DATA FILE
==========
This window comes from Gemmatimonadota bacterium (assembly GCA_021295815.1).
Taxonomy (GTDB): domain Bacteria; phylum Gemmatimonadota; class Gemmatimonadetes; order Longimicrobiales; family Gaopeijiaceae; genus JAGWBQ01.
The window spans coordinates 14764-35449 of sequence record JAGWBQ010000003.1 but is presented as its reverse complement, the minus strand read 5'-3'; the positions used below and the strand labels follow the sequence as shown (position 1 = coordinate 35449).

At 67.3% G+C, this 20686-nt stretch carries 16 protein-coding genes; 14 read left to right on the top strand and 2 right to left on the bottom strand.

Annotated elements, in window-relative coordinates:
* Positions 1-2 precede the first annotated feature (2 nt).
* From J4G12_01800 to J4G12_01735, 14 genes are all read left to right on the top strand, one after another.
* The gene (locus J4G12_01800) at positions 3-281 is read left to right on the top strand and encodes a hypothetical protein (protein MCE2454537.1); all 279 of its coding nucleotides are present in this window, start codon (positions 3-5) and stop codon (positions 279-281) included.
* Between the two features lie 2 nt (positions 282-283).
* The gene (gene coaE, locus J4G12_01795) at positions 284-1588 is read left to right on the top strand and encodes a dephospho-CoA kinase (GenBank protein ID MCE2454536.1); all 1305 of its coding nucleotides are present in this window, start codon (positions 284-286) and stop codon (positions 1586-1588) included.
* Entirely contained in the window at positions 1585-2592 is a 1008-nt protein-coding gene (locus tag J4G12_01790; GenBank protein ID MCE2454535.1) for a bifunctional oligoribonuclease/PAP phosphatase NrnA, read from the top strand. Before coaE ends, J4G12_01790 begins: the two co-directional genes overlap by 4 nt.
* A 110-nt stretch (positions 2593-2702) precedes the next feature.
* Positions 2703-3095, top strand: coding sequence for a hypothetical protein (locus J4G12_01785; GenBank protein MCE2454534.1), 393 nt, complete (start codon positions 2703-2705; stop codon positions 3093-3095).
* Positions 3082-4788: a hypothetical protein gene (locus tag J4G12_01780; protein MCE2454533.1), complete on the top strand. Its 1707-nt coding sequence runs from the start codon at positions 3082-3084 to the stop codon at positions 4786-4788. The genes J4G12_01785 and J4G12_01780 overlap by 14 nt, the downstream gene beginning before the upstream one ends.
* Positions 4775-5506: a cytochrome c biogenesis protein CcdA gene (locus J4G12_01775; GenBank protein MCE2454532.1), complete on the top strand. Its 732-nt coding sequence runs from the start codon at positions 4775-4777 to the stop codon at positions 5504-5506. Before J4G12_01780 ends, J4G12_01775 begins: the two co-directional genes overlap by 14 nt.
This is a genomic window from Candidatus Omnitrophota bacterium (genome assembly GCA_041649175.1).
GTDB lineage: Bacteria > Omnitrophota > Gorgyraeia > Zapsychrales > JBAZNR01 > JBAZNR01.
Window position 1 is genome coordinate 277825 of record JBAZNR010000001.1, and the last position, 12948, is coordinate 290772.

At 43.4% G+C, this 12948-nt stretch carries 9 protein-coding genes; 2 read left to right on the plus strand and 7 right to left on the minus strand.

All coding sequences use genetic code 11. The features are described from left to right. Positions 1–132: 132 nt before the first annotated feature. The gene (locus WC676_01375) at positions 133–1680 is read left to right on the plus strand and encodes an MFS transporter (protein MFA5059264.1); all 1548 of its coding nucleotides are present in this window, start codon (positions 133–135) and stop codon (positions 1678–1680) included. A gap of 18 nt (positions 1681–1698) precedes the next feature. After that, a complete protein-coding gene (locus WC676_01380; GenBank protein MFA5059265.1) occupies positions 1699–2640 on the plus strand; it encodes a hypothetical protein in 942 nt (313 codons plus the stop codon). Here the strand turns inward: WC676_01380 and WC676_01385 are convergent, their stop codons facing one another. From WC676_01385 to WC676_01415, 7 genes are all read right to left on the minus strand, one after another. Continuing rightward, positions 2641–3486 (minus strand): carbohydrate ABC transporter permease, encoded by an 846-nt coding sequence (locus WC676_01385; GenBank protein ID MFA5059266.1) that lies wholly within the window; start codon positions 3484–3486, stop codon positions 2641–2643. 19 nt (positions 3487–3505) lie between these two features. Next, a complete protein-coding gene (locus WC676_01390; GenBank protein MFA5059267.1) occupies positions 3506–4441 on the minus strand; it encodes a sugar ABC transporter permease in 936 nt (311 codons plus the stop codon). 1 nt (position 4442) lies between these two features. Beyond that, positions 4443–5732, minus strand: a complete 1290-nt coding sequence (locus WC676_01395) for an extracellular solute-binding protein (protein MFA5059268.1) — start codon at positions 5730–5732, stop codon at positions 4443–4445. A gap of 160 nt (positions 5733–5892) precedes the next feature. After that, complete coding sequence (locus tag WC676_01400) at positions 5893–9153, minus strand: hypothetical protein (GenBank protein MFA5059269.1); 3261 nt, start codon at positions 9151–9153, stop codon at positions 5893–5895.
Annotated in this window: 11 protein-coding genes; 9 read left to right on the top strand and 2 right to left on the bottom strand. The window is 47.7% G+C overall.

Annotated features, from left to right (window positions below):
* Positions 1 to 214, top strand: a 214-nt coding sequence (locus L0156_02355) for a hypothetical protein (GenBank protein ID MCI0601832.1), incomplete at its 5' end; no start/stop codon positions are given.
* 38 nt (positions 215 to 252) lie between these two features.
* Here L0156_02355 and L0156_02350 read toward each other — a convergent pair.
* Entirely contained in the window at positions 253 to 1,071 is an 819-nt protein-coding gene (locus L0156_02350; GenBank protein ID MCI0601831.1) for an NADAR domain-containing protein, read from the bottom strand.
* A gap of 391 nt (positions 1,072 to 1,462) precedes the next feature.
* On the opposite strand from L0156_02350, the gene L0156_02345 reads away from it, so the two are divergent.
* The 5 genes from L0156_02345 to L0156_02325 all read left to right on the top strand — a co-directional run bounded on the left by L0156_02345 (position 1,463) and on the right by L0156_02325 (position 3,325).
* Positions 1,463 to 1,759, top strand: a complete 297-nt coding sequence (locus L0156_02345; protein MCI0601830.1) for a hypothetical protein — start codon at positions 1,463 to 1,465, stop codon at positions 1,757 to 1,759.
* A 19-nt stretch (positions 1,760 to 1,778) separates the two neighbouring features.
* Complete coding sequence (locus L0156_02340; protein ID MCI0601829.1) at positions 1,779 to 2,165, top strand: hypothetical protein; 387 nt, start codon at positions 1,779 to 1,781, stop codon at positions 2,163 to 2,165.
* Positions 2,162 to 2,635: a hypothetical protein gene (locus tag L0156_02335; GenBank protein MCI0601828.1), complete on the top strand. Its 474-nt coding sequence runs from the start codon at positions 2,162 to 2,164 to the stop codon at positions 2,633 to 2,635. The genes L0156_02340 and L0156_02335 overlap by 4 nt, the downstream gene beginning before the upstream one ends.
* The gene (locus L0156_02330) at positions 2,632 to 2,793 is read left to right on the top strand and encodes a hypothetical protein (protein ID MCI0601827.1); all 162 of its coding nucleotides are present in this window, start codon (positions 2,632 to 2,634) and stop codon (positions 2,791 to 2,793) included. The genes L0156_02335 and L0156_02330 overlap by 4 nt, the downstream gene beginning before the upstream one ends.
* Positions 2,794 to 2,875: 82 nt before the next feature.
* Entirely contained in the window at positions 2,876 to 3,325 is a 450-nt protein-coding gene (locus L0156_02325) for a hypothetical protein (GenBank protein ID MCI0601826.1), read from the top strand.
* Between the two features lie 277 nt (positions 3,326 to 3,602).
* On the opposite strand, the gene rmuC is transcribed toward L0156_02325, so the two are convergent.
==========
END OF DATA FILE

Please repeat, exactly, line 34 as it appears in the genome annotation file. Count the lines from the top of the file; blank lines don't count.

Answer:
* The gene (locus L0156_02330) at positions 2,632 to 2,793 is read left to right on the top strand and encodes a hypothetical protein (protein ID MCI0601827.1); all 162 of its coding nucleotides are present in this window, start codon (positions 2,632 to 2,634) and stop codon (positions 2,791 to 2,793) included. The genes L0156_02335 and L0156_02330 overlap by 4 nt, the downstream gene beginning before the upstream one ends.